During last season’s storied run to a 54-12 record, No. 1 ranking and first College World Series appearance in Omaha since 1955, Wake Forest’s motto was “Make Them Feel You.”
Entering 2024, much has changed for the Deacs, but that message will stay the same.
“We were thinking about this earlier in the fall, about what we wanted Team 110 to be, what we want this team to be like,” first baseman Nick Kurtz said. “We’re going over different scenarios and different sayings to do, and we’re like, ‘why should we change something that works so well for us?’
“We’re still trying to make them feel us every day. So what’s the point of changing that when you still want to do that every day?”
Some of the team’s motto holding over to a new year may have something to do with unfinished business left behind in Omaha.
“We obviously [came up] a little shorter than we wanted to last year,” Kurtz said. “But at the same time, we made them feel us the whole way through, as far as we went. And we’re proud to be able to do that. This year, we want to do that again and have a different finish.”
Similar to looking for a different finish, Wake Forest is starting the season in a new place — No. 1. Nearly every publication that ranks college baseball has the Deacs at the top of the nation.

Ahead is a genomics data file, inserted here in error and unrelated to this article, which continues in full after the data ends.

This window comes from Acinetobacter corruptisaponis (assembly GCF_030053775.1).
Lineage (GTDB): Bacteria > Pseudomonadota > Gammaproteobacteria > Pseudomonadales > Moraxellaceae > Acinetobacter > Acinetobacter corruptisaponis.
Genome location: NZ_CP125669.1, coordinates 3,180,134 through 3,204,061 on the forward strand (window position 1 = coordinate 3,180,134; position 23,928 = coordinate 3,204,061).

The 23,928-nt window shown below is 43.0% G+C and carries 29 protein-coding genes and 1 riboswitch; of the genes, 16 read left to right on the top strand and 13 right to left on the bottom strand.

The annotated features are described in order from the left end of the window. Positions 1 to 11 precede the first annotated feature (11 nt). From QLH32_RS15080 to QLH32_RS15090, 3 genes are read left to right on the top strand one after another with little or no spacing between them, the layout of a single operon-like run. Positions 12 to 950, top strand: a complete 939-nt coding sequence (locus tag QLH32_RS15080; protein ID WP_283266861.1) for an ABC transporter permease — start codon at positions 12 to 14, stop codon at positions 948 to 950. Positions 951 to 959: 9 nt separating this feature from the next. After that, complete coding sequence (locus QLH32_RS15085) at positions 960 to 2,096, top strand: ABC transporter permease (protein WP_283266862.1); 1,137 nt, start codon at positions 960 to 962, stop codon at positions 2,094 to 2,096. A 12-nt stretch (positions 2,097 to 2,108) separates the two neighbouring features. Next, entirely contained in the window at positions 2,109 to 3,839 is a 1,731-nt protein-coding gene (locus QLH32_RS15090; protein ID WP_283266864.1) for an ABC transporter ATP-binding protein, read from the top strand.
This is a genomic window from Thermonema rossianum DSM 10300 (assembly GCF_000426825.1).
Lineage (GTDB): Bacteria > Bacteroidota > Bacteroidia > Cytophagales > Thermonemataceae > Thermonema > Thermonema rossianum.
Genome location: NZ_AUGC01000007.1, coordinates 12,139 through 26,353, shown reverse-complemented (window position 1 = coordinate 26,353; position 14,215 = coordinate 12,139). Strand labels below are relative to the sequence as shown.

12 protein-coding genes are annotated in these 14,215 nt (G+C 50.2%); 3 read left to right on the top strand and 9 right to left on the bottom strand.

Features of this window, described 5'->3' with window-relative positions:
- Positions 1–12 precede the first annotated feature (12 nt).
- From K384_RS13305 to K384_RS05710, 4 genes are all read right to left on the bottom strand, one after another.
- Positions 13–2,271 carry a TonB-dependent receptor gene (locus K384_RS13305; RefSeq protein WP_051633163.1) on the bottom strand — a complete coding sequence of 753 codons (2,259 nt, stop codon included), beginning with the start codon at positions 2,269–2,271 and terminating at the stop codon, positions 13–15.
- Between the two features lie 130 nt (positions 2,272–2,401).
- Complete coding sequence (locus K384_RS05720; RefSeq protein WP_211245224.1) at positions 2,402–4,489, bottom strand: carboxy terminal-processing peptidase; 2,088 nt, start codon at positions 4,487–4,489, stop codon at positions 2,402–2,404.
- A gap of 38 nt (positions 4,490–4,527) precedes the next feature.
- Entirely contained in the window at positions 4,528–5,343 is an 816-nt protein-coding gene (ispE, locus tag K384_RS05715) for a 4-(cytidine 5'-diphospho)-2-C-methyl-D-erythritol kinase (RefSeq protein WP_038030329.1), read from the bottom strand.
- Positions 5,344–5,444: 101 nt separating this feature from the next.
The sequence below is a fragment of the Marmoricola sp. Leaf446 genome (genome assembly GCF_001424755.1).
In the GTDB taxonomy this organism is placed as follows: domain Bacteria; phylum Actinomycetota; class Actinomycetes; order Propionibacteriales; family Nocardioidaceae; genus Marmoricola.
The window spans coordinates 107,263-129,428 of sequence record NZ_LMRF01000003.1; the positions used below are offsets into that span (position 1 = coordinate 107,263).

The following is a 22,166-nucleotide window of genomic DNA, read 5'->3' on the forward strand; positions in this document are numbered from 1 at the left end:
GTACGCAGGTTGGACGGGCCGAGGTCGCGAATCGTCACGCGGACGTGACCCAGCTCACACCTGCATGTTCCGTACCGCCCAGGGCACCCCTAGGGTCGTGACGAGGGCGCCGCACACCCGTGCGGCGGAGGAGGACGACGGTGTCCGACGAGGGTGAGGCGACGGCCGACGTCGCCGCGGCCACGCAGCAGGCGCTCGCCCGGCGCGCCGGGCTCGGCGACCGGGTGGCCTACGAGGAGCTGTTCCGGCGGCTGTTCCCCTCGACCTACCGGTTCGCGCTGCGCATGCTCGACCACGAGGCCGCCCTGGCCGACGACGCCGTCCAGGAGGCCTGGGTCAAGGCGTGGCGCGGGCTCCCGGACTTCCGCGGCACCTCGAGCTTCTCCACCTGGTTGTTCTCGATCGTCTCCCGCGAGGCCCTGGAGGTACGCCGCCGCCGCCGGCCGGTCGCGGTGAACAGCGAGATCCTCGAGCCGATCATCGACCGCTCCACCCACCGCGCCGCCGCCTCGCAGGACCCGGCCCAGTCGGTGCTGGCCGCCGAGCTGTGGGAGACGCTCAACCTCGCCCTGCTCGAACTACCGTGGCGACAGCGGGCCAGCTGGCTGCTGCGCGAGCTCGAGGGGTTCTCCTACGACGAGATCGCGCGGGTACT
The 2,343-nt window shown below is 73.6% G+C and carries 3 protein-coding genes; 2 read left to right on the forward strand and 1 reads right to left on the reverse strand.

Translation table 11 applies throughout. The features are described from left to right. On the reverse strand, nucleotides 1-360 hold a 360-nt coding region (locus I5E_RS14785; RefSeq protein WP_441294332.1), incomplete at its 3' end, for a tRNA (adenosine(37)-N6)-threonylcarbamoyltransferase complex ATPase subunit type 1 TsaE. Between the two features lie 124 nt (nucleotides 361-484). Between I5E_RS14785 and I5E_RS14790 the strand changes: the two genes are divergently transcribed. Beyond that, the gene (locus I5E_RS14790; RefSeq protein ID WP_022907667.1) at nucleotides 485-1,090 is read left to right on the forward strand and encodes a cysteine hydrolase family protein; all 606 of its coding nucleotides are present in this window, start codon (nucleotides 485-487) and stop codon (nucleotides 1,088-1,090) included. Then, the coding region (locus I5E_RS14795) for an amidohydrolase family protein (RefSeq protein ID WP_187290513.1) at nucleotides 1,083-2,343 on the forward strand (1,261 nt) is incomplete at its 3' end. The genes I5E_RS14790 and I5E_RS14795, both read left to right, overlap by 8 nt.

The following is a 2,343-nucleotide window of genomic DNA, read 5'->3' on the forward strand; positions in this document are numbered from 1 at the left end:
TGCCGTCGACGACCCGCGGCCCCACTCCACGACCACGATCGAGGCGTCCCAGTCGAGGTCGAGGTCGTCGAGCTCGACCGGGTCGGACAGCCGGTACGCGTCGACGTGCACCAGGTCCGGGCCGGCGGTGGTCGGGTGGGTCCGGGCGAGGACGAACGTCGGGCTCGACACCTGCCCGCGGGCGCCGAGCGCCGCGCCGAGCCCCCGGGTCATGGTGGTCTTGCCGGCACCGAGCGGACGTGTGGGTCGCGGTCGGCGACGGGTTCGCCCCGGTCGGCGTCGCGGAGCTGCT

“It’s really cool,” starting pitcher Josh Hartle said. “If you would have told me that three years ago when I first stepped on campus, I don’t know if I would have believed you. It’s an honor, for sure. Something that you dream about and you want to embrace that.”
“Being No. 1, every team you face coming in here, they’ll be looking to beat you,” Kurtz added. You’re going to have a target on your back from the beginning. We like that. We embrace that role that we’re going to have throughout the season. We won’t really want to have it any other way. Going from one and hopefully staying one the whole year and finishing one, that’s the goal.”
Last year, Wake Forest’s captains were really never set in stone. There were leaders, sure, but the captains weren’t named by head coach Tom Walter until the team was nearing the postseason. With Team 110, things are different. Kurtz and Hartle were awarded the roles at the beginning of fall practices.
“It’s been awesome with those two guys…” Walter said. “We named them the first day in the fall, because Nick and Josh were just the obvious picks…They know who they are, they’re comfortable in their own skin and they know what this team needs. They’ve really taken that role and run with it.”
Kurtz and Hartle are two of the longest-tenured players on a team that lost a large portion of its experience. Rhett Lowder, Brock Wilken, Seth Keener, Sean Sullivan, Justin Johnson, Tommy Hawke, Bennett Lee and Pierce Bennett are gone, to name a few. Many other key players departed for the draft or through the transfer portal.
That means a lot of new faces for Wake Forest, but doesn’t change the high level of talent. Walter noted that position player maturity, a strong batting lineup and a top-tier pitching staff make for another dangerous team.